Exercising with Diabetes

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Diabetes is one of the most talked about lifestyle diseases in the media, it is a serious issue facing the world at the moment and it is getting worse! It is already one of the most demanding issues facing the healthcare system and the incidence of diabetes is increasing faster than both heart disease and cancer.

So what is diabetes?

Diabetes is the umbrella term for three distinct diseases (type 1, type 2 and gestational) but all of them refer to a condition in which the body’s ability to maintain a healthy blood glucose level is compromised. All three conditions are managed slightly differently and require daily attention in order to manage effectively.

What can you do?

The good news is that diabetes CAN be managed with a bit of focus on good nutrition and regular exercise. Research has shown that exercising from two to seven days per week at a light to moderate intensity is very beneficial in managing diabetes (not to mention a host of other issues). It doesn’t seem to matter whether the exercise is aerobic in nature (walking, running, cycling etc.) or resistance training based (ie: hitting the weight room), both work very well in helping the body utilise blood glucose, particularly in the muscles of the arms and legs (where most of the work is done). As usual taking a balanced approach to your exercise program is likely to yield the best results by including a mix of aerobic and resistance training activity.

How long should I work out?

Well, that really depends on you. The guidelines for physical activity suggest that from 20 – 60 minutes is an appropriate time frame. How long you train for will be dependent on your current level of fitness and experience as well as the intensity of the training you are about to perform. The real limiting factor is what experts call volitional fatigue, which is a fancy way of saying when you feel like you have worked out, but are not yet to the point of exhaustion, you should stop. Having worked with clients for the last 10 years my advice would be start slow and easy, you can always make it harder next time. Remember though, consistency is going to be the most important thing for you, training so hard on your first day you need to take the next three off is not going to help manage your diabetes!


It is very important that you do not train when you are feeling out of sorts or unwell and that you get yourself cleared from your medical team before embarking on any form of exercise program.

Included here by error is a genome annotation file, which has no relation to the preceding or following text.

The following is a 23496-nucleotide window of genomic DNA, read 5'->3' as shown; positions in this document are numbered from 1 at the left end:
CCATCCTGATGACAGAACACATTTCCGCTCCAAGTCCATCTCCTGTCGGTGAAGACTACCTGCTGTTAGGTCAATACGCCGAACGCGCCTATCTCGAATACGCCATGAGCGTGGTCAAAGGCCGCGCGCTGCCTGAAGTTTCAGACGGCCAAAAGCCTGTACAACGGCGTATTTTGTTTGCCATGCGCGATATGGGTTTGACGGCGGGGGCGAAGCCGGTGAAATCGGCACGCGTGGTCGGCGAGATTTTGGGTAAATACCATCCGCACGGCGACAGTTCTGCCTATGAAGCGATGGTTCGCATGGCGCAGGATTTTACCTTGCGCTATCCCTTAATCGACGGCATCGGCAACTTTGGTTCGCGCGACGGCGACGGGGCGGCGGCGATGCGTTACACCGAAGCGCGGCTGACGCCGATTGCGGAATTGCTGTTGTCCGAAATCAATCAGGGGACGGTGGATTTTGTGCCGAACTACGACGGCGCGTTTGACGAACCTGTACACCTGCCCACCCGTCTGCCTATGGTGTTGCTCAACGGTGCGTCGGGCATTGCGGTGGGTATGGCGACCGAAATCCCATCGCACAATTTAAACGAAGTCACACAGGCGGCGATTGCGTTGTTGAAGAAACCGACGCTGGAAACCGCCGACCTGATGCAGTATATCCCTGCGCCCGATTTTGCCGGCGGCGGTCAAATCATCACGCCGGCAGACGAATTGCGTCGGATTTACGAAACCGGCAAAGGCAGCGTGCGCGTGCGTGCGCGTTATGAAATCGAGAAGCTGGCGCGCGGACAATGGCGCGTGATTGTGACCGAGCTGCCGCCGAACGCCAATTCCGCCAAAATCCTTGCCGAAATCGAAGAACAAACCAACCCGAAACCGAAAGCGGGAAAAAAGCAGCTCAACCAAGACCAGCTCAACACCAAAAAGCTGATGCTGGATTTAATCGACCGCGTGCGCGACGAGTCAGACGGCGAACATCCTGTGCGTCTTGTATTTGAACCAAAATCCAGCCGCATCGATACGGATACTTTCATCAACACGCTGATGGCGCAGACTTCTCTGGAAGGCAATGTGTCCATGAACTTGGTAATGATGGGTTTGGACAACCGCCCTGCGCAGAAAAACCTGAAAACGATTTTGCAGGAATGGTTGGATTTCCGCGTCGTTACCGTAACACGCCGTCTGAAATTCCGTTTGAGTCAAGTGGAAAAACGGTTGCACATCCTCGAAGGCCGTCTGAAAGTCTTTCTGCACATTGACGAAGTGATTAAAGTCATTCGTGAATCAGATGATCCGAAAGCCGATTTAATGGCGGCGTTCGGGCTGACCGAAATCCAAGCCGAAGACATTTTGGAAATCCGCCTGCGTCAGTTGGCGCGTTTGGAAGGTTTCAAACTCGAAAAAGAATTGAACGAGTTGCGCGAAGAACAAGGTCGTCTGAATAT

Strategies for Success

Make your exercise fun! Choose an activity you enjoy doing and focus you routine on that, the more fun you have, the more likely you will be consistent.

Make it social. Take a friend or family member with you on your training sessions or join a group. Research has shown consistently that people who exercise with someone else stick to it longer and have more fun.

Start slow. As I mentioned above it is not about how much you can do in one day, but about how often you exercise. Your aim is to move a little more each day

Listen to your body. If something doesn’t feel right, get it looked into. Don’t fall into the trap of thinking any discomfort, pain or other unidentifiable sensation will take care of itself.

Consider a hiring a professional. A good personal trainer or exercise physiologist can be worth their weight in gold, particularly at the beginning of your exercise journey or if you are carrying an old injury or two. A good fitness pro will help you tick off all the points above plus more besides. Look into it!

Parting Comments

Exercise is tremendously valuable for helping to manage diabetes and improve quality of life. Combined with good nutrition it is a powerful tool for living a healthy and energetic lifestyle. Make exercise a priority in your life, don’t sell yourself short by saying you are too busy or that you will get to it later. Start today, start now. You have the same amount of time as everybody else, how you choose to use it is up to you.


For more information on managing your diabetes check out Diabetes Australia’s website.

For more information on how to implement the ideas in this blog post or to get some advice on exercise call us on 9651 5559 and speak with Chris our resident Health Coach and Personal Trainer.

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